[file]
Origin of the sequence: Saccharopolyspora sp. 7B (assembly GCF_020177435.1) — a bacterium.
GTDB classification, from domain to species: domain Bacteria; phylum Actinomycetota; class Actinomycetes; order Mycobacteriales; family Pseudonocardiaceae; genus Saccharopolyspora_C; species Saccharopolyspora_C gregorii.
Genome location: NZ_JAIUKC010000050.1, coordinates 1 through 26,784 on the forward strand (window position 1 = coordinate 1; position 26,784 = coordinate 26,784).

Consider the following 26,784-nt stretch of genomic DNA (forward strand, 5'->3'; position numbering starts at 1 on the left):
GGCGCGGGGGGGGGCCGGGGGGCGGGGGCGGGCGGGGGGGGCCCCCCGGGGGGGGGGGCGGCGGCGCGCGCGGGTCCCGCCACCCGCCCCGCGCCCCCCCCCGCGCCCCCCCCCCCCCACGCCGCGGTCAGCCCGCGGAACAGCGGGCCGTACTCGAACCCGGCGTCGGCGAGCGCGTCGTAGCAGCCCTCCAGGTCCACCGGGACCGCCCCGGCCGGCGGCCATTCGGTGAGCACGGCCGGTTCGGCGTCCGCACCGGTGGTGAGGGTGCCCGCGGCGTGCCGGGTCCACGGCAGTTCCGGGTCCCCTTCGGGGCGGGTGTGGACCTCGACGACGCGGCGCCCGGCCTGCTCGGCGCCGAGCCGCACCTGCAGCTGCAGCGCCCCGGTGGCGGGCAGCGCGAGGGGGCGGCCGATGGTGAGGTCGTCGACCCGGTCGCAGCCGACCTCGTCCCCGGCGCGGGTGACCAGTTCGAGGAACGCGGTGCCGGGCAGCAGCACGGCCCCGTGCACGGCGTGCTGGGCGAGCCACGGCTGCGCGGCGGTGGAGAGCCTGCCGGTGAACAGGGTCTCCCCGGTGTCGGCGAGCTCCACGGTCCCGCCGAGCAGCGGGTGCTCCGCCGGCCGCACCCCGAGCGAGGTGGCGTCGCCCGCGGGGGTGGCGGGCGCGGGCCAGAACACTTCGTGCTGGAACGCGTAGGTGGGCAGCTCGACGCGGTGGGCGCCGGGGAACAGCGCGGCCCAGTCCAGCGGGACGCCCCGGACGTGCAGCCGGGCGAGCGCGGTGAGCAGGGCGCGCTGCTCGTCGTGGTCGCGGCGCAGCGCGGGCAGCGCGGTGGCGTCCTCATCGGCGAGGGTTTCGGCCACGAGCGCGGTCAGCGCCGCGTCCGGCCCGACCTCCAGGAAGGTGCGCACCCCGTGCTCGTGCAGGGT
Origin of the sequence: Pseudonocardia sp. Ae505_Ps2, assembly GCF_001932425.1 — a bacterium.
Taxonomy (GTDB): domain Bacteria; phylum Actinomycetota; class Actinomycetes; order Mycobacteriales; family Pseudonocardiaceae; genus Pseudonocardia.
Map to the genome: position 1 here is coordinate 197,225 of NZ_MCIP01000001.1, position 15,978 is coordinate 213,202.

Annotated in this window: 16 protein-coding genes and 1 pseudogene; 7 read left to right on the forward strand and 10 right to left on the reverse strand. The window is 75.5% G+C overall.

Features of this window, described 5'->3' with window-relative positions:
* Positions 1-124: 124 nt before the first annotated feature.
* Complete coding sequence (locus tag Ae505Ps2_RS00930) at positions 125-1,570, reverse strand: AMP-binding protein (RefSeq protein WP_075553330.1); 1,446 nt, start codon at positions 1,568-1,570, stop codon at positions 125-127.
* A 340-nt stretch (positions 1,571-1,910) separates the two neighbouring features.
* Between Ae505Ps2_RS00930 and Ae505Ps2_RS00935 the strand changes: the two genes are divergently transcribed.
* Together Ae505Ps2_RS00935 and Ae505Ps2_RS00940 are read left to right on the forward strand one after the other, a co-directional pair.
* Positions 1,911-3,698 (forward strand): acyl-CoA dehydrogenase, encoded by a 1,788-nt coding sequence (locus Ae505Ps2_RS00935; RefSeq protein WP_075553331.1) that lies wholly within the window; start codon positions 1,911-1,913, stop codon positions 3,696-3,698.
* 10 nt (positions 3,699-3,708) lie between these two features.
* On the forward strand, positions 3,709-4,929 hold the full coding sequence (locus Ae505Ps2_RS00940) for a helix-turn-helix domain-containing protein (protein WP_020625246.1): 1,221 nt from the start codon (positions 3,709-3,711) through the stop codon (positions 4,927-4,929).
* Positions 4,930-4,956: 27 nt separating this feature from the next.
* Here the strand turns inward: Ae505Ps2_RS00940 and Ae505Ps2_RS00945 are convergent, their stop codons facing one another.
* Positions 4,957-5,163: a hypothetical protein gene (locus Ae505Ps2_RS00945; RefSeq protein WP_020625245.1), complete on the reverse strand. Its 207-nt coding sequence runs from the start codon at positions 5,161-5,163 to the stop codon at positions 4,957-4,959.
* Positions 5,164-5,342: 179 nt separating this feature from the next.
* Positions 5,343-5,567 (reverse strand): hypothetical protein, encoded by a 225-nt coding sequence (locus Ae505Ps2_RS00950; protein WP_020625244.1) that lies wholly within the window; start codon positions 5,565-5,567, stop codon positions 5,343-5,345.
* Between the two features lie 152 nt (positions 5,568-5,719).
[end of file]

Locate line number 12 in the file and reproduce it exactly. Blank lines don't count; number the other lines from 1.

* Complete coding sequence (locus tag Ae505Ps2_RS00930) at positions 125-1,570, reverse strand: AMP-binding protein (RefSeq protein WP_075553330.1); 1,446 nt, start codon at positions 1,568-1,570, stop codon at positions 125-127.